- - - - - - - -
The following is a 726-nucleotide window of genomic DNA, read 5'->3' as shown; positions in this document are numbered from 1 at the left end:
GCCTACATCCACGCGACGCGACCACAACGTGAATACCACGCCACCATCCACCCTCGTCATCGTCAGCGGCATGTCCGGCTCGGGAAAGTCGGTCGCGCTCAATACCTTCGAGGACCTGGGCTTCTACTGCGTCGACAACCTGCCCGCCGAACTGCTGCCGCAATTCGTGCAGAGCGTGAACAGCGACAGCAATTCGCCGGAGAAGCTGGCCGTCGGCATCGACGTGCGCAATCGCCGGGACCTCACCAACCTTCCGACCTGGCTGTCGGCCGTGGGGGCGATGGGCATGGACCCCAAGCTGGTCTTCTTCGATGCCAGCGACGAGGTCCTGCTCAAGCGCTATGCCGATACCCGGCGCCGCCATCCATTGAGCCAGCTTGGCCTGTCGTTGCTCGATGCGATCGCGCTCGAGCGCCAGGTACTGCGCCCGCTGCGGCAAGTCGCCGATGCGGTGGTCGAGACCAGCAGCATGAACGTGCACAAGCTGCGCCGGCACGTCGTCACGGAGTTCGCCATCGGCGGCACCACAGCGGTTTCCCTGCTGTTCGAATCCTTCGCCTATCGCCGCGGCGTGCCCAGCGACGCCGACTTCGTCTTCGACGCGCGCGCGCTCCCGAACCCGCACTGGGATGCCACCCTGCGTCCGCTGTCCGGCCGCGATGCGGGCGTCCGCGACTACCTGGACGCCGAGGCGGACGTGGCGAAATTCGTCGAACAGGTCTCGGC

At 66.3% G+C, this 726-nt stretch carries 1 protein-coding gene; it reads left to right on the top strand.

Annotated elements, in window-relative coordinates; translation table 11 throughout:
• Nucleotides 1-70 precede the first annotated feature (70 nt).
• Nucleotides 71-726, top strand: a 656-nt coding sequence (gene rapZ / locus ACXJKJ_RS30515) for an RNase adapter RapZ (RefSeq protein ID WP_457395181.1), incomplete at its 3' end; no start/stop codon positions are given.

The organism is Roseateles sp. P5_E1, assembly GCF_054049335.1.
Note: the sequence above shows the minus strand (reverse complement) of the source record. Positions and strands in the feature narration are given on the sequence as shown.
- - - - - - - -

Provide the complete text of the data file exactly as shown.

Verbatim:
The following is a 726-nucleotide window of genomic DNA, read 5'->3' as shown; positions in this document are numbered from 1 at the left end:
GCCTACATCCACGCGACGCGACCACAACGTGAATACCACGCCACCATCCACCCTCGTCATCGTCAGCGGCATGTCCGGCTCGGGAAAGTCGGTCGCGCTCAATACCTTCGAGGACCTGGGCTTCTACTGCGTCGACAACCTGCCCGCCGAACTGCTGCCGCAATTCGTGCAGAGCGTGAACAGCGACAGCAATTCGCCGGAGAAGCTGGCCGTCGGCATCGACGTGCGCAATCGCCGGGACCTCACCAACCTTCCGACCTGGCTGTCGGCCGTGGGGGCGATGGGCATGGACCCCAAGCTGGTCTTCTTCGATGCCAGCGACGAGGTCCTGCTCAAGCGCTATGCCGATACCCGGCGCCGCCATCCATTGAGCCAGCTTGGCCTGTCGTTGCTCGATGCGATCGCGCTCGAGCGCCAGGTACTGCGCCCGCTGCGGCAAGTCGCCGATGCGGTGGTCGAGACCAGCAGCATGAACGTGCACAAGCTGCGCCGGCACGTCGTCACGGAGTTCGCCATCGGCGGCACCACAGCGGTTTCCCTGCTGTTCGAATCCTTCGCCTATCGCCGCGGCGTGCCCAGCGACGCCGACTTCGTCTTCGACGCGCGCGCGCTCCCGAACCCGCACTGGGATGCCACCCTGCGTCCGCTGTCCGGCCGCGATGCGGGCGTCCGCGACTACCTGGACGCCGAGGCGGACGTGGCGAAATTCGTCGAACAGGTCTCGGC

At 66.3% G+C, this 726-nt stretch carries 1 protein-coding gene; it reads left to right on the top strand.

Annotated elements, in window-relative coordinates; translation table 11 throughout:
• Nucleotides 1-70 precede the first annotated feature (70 nt).
• Nucleotides 71-726, top strand: a 656-nt coding sequence (gene rapZ / locus ACXJKJ_RS30515) for an RNase adapter RapZ (RefSeq protein ID WP_457395181.1), incomplete at its 3' end; no start/stop codon positions are given.

The organism is Roseateles sp. P5_E1, assembly GCF_054049335.1.
Note: the sequence above shows the minus strand (reverse complement) of the source record. Positions and strands in the feature narration are given on the sequence as shown.